Small Business and Divorce:  What You Don’t Know Can Cost You Small Business and Divorce: What You Don’t Know Can Cost You Small Business and Divorce: What You Don’t Know Can Cost You Michele Hart Law

Date: July 11, 2017 | Author: Michele Hart

If you own a small business, before you divorce, you need to know how your income would likely be determined.  Here, you’ll learn how and why and how you can save on legal fees in the process.

Alimony and child support are often issues to be resolved in divorce.  For instance, a business owner spouse might have a potential legal obligation to pay alimony to the other spouse. 

Also, both spouses have a legal obligation to support their children until each child is “emancipated,” which may extend beyond the age of 18 where, for instance, the children attend college full-time.

How business income is determined

The first step in determining how much alimony and child support would be appropriate would be generally to determine the amount of income that each spouse earns now and is capable of earning in the future.

This can be tricky where one or both spouses own a small business.  What many business owners don’t realize is that the way income is determined by the IRS is very different from that determined for calculating alimony and child support in divorce.

Therefore, the attorneys for each spouse would generally defer to a forensic accountant to calculate the business owner’s income.

Significantly, income reported on a personal or business income tax return is not reflective of the funds available to pay living expenses of the family.

The forensic accountant therefore generally adjusts the business owner’s tax returns and financial statements to take into account the following:

  1. Nonrecurring items such as sales of fixed assets, lawsuit settlements, and casualty losses;
  2. Non-operating items such as depreciation and related expenses for non-business real estate or personal property and investment income or expenses;
  3. Discretionary expenses such as personal automobiles, insurance policies, travel, and other personal “perks”;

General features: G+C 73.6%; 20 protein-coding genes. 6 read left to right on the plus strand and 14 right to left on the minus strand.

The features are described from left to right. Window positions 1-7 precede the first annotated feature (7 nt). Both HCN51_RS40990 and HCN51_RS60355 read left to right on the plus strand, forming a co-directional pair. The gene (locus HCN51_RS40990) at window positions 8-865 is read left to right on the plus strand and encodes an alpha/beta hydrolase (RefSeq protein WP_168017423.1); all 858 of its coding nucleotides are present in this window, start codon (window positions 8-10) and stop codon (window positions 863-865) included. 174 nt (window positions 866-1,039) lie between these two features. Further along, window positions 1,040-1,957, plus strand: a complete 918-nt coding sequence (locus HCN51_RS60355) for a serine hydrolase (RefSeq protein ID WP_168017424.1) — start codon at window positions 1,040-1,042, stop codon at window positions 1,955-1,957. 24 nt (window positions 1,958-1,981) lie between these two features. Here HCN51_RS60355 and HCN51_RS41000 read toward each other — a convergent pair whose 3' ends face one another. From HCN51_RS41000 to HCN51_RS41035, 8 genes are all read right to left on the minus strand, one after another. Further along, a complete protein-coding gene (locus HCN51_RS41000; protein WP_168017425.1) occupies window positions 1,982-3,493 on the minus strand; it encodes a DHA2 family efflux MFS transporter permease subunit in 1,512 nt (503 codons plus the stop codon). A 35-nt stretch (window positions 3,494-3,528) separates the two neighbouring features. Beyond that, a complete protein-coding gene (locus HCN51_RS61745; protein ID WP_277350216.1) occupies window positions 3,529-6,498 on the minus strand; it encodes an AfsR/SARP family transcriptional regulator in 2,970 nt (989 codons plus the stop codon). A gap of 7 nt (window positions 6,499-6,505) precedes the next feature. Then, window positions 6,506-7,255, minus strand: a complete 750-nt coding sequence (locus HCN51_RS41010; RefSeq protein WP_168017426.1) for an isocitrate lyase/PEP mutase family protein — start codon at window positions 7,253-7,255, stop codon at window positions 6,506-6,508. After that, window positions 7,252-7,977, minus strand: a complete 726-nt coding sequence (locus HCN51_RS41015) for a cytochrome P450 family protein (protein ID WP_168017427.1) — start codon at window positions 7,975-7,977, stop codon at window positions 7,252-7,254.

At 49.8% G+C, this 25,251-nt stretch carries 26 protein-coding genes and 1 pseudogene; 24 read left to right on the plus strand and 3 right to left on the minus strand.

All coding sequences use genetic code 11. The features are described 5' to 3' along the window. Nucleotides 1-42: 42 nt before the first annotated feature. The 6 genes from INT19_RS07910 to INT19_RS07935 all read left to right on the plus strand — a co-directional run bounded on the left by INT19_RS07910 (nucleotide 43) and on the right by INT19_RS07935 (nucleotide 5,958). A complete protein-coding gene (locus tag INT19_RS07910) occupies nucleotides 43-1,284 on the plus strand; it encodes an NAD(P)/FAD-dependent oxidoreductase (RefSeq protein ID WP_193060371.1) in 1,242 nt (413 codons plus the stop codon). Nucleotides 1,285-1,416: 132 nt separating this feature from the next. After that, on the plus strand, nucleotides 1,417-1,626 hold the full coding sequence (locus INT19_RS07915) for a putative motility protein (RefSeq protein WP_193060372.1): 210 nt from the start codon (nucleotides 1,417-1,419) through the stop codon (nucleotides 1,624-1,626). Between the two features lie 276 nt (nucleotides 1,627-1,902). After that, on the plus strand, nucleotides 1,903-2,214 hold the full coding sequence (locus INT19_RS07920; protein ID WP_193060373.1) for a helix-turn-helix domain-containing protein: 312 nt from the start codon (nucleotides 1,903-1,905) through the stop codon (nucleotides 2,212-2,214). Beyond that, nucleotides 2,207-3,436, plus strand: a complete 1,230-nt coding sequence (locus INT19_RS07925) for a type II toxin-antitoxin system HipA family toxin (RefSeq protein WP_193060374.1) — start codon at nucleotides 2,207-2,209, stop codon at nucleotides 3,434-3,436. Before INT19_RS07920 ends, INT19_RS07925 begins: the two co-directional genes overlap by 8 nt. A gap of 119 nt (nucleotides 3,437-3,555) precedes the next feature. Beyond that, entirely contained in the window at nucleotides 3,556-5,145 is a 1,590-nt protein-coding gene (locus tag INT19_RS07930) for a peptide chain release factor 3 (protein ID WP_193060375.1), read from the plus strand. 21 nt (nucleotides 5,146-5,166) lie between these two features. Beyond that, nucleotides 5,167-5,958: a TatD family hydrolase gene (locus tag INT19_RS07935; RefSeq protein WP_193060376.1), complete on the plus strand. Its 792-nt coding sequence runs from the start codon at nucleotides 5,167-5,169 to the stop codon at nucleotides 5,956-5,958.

4. Investment tax credits;
  5. Home offices;
  6. Entertainment;
  7. Related party transactions that do not reflect market rates, such as leasing space from a building owned by the shareholder at above-market rates; and
  8. Compensation that does not reflect market rates.

The value of a business is often based on the earnings or the future earnings that the business is expected to produce.   The earnings stream or future benefits are converted to a present value by either capitalizing the current benefits using an appropriate capitalization rate or by discounting the future benefits earning stream using an appropriate discount rate. 

The capitalization of earnings method derives the company’s value by looking at a single period of normalized earnings stream. The discounted future earnings method is derived by looking at the company’s normalized earnings stream to be received over a number of years in the future.

Therefore, the starting point for a “cash-flow analysis” is generally the salary the business owner receives from the company, as well as distributions and/or loans the owner is taking. 

Also, there should be an analysis of the entity’s general ledgers to determine what perquisites may exist that should be included in the business owner’s cash flow. Any payment of items that are for the personal benefit of the business owner or the owner’s family is considered cash flow to him or her, including automobile expenses, travel and entertainment, mortgage or other personal obligation payments.

Cash flow analysis is therefore critical to an accurate valuation of a business, particularly with a closely-held business where there are many ways for the business owner to impact the reported income or cash flow. 

How to Significantly Minimize Fees for Attorneys and Forensic Accountant

Here are 3 things you, as the business owner spouse, can do to save money on attorney fees and accountant fees:

1.   Engage an accountant who is also a trained mediator. 

Much of the attorney fees can be avoided by simply allocating your financial resources to the professional who can get you the most bang for your buck.  Here, the forensic accountant can perform two vital roles, that of forensic accountant to calculate income and to facilitate a settlement.  I have also engaged the same forensic accountant to do cash flow analyses for both spouses to help us come up with viable solutions for monthly alimony payments; buyout of alimony obligation; and child support amounts.  These solutions take into account significant tax benefits to both spouses that they would not have otherwise known about.

2.   Ask the accountant to prepare a calculation engagement. 

Often, attorneys will engage an accountant to do a full blown forensic investigation and report which generally costs tens of thousands of dollars and can be cost-prohibitive, particularly since such reports are typically prepared in preparation for a trial.

When the spouses are committed to staying out of court, however, a calculation engagement is generally far less expensive in that it is prepared and used for settlement purposes only.

3.   Forego the use of a forensic accountant and “back into” an income figure for you that you can both agree upon.

This might be having the non-business owner spouse work with a financial professional to help calculate the expenses likely to be necessary after the divorce and how the expenses can best be made taking account future likely income while avoiding or minimizing any tax consequences.

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